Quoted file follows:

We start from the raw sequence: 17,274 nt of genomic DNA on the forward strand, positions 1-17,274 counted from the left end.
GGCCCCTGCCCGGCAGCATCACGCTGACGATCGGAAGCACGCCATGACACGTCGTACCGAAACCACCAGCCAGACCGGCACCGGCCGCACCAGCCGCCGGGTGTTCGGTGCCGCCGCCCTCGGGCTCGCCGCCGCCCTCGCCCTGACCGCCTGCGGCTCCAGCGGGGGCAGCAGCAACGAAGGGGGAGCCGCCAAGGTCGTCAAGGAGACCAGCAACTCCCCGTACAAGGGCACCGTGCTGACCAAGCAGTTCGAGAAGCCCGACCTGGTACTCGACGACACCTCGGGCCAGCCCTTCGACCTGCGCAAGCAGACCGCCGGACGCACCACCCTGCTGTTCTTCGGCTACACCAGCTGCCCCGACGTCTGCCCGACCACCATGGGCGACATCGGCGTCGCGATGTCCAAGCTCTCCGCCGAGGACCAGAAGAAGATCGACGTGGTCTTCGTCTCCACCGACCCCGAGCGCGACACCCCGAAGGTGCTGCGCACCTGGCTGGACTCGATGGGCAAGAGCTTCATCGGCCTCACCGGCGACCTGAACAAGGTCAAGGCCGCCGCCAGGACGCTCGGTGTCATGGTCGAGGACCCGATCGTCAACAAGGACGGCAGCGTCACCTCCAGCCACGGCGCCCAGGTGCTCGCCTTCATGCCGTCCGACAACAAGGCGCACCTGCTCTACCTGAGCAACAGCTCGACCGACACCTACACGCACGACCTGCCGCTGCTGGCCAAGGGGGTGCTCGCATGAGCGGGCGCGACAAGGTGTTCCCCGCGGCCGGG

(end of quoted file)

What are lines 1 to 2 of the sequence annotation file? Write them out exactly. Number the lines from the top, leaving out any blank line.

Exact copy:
We start from the raw sequence: 17,274 nt of genomic DNA on the forward strand, positions 1-17,274 counted from the left end.
GGCCCCTGCCCGGCAGCATCACGCTGACGATCGGAAGCACGCCATGACACGTCGTACCGAAACCACCAGCCAGACCGGCACCGGCCGCACCAGCCGCCGGGTGTTCGGTGCCGCCGCCCTCGGGCTCGCCGCCGCCCTCGCCCTGACCGCCTGCGGCTCCAGCGGGGGCAGCAGCAACGAAGGGGGAGCCGCCAAGGTCGTCAAGGAGACCAGCAACTCCCCGTACAAGGGCACCGTGCTGACCAAGCAGTTCGAGAAGCCCGACCTGGTACTCGACGACACCTCGGGCCAGCCCTTCGACCTGCGCAAGCAGACCGCCGGACGCACCACCCTGCTGTTCTTCGGCTACACCAGCTGCCCCGACGTCTGCCCGACCACCATGGGCGACATCGGCGTCGCGATGTCCAAGCTCTCCGCCGAGGACCAGAAGAAGATCGACGTGGTCTTCGTCTCCACCGACCCCGAGCGCGACACCCCGAAGGTGCTGCGCACCTGGCTGGACTCGATGGGCAAGAGCTTCATCGGCCTCACCGGCGACCTGAACAAGGTCAAGGCCGCCGCCAGGACGCTCGGTGTCATGGTCGAGGACCCGATCGTCAACAAGGACGGCAGCGTCACCTCCAGCCACGGCGCCCAGGTGCTCGCCTTCATGCCGTCCGACAACAAGGCGCACCTGCTCTACCTGAGCAACAGCTCGACCGACACCTACACGCACGACCTGCCGCTGCTGGCCAAGGGGGTGCTCGCATGAGCGGGCGCGACAAGGTGTTCCCCGCGGCCGGG